Editing for Film and Video Art

This workshop examines how filmmakers and video artists can use editing to create and clarify meaning. After watching and discussing clips from a wide range of films, the participants receive quick assignments which put these ideas to immediate use.

This workshop will examine how filmmakers and video artists can use editing to create and clarify meaning. We will consider both abstract approaches and classical continuity editing. As these editing concepts are relevant for both narrative and experimental films, we will watch examples from a range of films to explore some of the many options filmmakers have at their disposal. 

At the beginning of each day we will watch clips that illustrate specific editing concepts. After the introductory discussion, the workshop participants will receive an assignment which puts these ideas to immediate use. Depending on the assignment, the participants will work alone or in small groups to conceive, shoot and edit their own quick videos. As these ideas and techniques are relevant to all types of film, each assignment will be open enough so that the participants can complete them according to their artistic interests - whether as short narratives, abstract experiments or something in between. At the end of each session, we will reconvene to watch and talk about the new videos.

This workshop is suitable for video artists, experimental filmmakers or anyone interested in working with moving images. The focus of this workshop is on the conceptual basis of editing. There will be no instruction on editing programs, but extensive editing experience is not necessary. Basic familiarity with a simple smart phone app is all that is required. 

Please note: as the emphasis is on developing spontaneous responses to new input, this workshop is not suited to people who would like to edit work-in-progress.





*Participant introductions

*General discussion of editing: What can editing do?

*Rhythm in editing: watch examples and discuss

*Participants complete, show and discuss their first assignment focussed on rhythmic relations

*Introduce and discuss ways to conceptualise and prepare for a video shoot: script, shot list, storyboards, etc.



*Graphic relationships in editing: watch clips and discuss relevant concepts. For example: graphic relations between shots, graphic matches, graphic contrasts, etc.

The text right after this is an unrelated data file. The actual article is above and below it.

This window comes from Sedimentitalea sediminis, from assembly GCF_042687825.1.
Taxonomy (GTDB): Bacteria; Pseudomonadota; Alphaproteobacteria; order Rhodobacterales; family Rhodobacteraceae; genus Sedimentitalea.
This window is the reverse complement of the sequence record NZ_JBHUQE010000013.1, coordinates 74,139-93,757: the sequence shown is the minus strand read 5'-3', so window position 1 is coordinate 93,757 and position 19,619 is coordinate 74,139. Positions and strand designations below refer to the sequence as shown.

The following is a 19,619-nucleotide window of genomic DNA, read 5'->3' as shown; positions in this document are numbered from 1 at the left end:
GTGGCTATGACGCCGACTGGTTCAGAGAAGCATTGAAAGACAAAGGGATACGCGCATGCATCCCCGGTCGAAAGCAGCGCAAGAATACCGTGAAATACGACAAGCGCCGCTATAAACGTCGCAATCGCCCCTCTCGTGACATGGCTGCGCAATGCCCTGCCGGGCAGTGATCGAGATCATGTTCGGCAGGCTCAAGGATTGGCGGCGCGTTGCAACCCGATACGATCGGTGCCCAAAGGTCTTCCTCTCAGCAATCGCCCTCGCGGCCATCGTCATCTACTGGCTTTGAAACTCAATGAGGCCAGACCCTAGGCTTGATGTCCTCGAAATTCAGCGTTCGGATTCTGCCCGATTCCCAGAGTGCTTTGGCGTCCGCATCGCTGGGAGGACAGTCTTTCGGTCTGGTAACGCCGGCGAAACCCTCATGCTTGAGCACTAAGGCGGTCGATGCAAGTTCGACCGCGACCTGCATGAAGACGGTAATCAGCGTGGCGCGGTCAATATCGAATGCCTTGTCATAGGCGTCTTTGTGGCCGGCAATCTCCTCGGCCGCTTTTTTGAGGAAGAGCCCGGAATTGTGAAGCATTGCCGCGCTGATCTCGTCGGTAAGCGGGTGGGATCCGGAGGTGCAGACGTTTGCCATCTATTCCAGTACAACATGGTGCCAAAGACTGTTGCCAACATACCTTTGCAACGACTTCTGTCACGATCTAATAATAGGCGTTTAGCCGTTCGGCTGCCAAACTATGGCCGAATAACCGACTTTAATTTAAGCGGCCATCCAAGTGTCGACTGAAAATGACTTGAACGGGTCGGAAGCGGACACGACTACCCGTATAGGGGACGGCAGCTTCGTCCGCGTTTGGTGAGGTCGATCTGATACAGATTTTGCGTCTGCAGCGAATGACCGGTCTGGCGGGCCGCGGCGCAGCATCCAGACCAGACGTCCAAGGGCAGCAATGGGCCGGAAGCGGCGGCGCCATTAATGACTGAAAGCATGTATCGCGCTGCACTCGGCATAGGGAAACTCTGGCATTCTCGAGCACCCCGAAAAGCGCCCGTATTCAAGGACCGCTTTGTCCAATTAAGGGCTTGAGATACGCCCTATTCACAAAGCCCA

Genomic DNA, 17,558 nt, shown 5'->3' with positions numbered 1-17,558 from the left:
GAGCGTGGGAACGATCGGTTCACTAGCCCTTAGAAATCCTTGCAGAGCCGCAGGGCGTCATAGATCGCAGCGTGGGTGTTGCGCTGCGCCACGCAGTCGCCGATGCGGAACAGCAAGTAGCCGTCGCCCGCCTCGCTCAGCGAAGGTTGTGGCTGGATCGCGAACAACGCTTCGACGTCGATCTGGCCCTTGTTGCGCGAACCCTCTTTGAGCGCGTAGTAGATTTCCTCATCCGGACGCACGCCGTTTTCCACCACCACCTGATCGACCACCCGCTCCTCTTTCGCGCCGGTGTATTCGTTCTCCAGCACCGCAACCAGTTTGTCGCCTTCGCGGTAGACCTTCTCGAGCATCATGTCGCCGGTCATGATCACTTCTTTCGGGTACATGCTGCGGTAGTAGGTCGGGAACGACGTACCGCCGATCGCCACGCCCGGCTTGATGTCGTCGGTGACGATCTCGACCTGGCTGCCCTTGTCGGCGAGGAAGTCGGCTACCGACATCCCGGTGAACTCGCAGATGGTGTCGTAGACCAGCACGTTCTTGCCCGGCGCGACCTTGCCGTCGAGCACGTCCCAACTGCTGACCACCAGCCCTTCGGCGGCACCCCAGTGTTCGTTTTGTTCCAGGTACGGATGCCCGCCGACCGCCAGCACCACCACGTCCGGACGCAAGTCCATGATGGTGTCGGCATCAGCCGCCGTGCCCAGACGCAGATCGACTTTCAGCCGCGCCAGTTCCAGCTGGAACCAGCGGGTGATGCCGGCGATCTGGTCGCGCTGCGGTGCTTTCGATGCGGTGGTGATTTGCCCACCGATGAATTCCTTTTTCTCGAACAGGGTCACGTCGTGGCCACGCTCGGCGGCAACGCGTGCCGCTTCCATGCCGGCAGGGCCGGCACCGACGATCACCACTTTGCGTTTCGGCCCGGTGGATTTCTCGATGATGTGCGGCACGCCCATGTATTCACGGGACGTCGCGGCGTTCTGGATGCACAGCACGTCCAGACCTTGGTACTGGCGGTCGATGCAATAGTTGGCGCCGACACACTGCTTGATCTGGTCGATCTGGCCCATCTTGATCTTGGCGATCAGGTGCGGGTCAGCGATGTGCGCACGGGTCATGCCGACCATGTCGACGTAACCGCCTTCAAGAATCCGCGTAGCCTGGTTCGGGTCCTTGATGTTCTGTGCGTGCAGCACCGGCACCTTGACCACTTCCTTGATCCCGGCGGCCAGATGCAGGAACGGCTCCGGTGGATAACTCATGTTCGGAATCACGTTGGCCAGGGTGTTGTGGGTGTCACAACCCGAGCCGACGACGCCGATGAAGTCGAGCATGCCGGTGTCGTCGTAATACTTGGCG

*Participants complete, show and discuss second assignment emphasising graphic relations

*If time, start with discussion of spatial relations



*Start/Continue discussion of spatial relations, especially investigating how continuity editing seeks to construct a clear understanding of space.

*Discuss shot / reverse shot sequences and the importance and meaning of the reaction shot.

*Participants receive the third assignment - “Three possible responses.” They create a detailed shooting plan, including storyboards, which they present to the group before shooting.

*Then participants complete, show and discuss finished videos



*Continue the discussion of continuity editing, with the emphasis on the “invisible” cut.

*Participants shoot and edit the fourth assignment which brings together all the elements of classical Hollywood editing structure.



*Temporal editing relations: ellipsis and experimentation

*The participants will have a choice of assignments that deal with temporal relations and unify ideas we will have discussed throughout the workshop.


Knowledge requirements

Basic familiarity with a smart phone video editing app or a laptop editing program.            


Equipment requirements

Participants can use any sort of video camera (smart phone, DSLR camera, etc.) and any sort of editing software (smart phone app or laptop with an editing program) they feel comfortable with.


Born in Los Angeles, California, Michelle Alperin got her BA in Fine Art from UCLA in 1994 and her MFA in Fine Art from Art Center College of Design in 2001. After several artist’s residencies in Berlin, Michelle settled there at the end of 2004. She currently works with video installation, experimental and narrative film and video, as well as with still photography. Michelle has taught video art in the Fine Art foundation year (Grundlehre) of the University of the Arts (UdK), Berlin since April 2017. At the UdK, she teaches a weekly video art course, participates in group critiques and gives workshops on various topics, including editing.




Run period:
14.08.2023 – 18.08.2023
Course time:
10.00 am – 5.00 pm
Application Deadline:

Course fee:
EUR 480

Min. number of participants:
Max. number of participants: